A task-oriented robotic hand rehabilitation system for post-stroke recovery
Toh, Chen Koon
Date of Issue2015
School of Mechanical and Aerospace Engineering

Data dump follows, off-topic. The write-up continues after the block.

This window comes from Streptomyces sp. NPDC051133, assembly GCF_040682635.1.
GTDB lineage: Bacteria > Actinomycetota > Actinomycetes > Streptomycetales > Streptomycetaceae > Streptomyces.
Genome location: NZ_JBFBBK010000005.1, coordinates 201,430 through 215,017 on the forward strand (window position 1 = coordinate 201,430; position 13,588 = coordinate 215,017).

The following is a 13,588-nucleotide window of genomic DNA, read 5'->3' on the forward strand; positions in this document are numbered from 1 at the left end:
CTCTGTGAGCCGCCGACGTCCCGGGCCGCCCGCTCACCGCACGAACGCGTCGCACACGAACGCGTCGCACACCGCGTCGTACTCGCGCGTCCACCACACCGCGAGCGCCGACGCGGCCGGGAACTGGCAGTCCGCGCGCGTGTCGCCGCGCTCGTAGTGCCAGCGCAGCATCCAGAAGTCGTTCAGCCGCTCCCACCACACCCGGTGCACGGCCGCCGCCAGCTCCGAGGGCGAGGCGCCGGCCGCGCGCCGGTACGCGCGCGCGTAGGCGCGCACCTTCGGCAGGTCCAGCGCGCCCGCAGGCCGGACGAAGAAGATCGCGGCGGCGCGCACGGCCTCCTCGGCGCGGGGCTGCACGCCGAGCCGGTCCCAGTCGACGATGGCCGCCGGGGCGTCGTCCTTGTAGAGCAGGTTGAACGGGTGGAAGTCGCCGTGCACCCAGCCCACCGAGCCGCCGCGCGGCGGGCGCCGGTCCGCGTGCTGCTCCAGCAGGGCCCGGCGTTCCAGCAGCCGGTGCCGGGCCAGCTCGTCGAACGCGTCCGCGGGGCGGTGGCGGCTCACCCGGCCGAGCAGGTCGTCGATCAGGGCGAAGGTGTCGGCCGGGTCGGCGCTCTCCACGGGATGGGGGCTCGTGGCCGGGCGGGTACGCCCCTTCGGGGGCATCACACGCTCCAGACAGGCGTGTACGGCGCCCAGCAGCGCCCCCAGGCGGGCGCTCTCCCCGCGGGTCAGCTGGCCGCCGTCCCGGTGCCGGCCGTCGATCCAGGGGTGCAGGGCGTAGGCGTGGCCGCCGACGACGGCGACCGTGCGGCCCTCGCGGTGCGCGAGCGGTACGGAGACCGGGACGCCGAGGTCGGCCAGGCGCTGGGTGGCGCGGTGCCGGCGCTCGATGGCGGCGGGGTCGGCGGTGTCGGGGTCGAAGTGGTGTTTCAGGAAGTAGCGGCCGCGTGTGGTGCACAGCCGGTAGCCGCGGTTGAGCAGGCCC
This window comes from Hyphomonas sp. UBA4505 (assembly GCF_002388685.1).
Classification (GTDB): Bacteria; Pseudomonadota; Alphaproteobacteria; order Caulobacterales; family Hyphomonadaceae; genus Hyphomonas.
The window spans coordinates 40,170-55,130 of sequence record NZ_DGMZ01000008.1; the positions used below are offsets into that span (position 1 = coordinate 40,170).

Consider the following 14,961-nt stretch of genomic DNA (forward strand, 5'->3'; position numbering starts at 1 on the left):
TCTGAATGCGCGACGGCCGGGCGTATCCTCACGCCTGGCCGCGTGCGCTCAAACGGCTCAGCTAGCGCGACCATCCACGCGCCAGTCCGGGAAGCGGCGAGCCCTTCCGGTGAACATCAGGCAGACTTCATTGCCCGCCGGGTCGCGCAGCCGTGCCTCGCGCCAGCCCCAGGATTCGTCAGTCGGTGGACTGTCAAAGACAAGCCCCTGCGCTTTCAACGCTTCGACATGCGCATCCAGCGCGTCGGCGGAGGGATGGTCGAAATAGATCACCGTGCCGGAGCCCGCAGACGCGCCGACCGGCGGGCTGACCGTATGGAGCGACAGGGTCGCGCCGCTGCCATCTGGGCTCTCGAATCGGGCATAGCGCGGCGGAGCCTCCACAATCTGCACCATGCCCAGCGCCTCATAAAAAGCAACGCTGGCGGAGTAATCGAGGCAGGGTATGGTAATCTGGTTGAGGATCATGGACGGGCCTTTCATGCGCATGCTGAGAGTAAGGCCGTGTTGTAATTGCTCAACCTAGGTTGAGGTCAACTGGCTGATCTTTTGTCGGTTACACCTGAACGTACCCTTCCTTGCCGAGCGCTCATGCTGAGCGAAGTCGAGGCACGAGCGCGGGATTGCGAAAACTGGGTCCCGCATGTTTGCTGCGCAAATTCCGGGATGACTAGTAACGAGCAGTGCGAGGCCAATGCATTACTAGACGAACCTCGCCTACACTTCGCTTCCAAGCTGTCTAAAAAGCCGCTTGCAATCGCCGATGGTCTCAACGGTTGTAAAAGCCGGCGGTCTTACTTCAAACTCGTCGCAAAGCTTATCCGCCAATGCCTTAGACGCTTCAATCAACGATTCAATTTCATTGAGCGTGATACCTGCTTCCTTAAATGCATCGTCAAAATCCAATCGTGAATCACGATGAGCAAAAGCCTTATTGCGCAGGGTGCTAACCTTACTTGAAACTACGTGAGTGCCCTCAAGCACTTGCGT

In emulating physical therapists’ role in occupational therapy, the methodology of exoskeleton based rehabilitation robot is widely researched in facilitating the rehabilitation and motion re-learning of post stroke patients. The research focuses on the design and simulation of a hand rehabilitation exoskeleton robot. Unlike the exoskeleton robots for arm and shoulder rehabilitation, hand exoskeleton systems are required to handle the multiple joints on hand with four times the degree of freedom in a confined space. In addition, exoskeleton robot as a physical wearable system requires careful design of human machine interface, in order to ensure the patient's safety and to avoid discomfort or injuries on his hand. After reviewing different rehabilitation techniques used in post-stroke recovery, the rehabilitation exoskeleton is designed to provide task oriented training guided with Bobath’s rehabilitation technique. The robot is designed to actuate and drive the patient’s hand in natural motion, while preventing the patient from developing wrong muscle tone. In order to better prepare the patient to regain his self-care abilities, the rehabilitation training with the robot is based on activities of daily living (ADL) exercise, which revolves around manipulation of daily objects. With reference to the anatomy and kinematic model of human hand, a hand rehabilitation robot utilizing an innovative arc-gear mechanism is designed and built. As the exoskeleton has to be designed at the dorsal side of hand due to space constraint, it is essential for the exoskeleton structure to provide a guided movement which is concentric to the human joints. The arc-gear mechanisms driven by DC motors aimed to replicate an accurate and natural hand movement to exercise patients’ hand. State of the art from other institutions will also be discussed to justify the strength of the designed machine. The workspace of the human hand is plotted in the 3D CAD software to verify the working range of the exoskeleton. Amplifiers for the DC motors have been designed and built by utilizing the control signal from NI motion control hardware. The ADL training chosen for the research is reach-to-grasp. The user is required to reach for a mug and grasp it, before retrieving it back to the original position. The trajectories for the reaching and grasping movements are carefully designed to iii provide the natural motion profile. Position control is introduced at task space and joint space level to monitor the motion of exoskeleton. As conclusion to the research, the model is simulated with the NI Softmotion, whereby the motion command is generated from the Labview software to move the 3D model of the hand exoskeleton in Solidworks software. The results from the motion are then compared to the actual reach-to-grasp trajectories performed by healthy persons as reported in various literatures. The motion profile of the planned trajectories actuated by the designed exoskeleton is verified to be similar to the natural reach-to-grasp trajectories.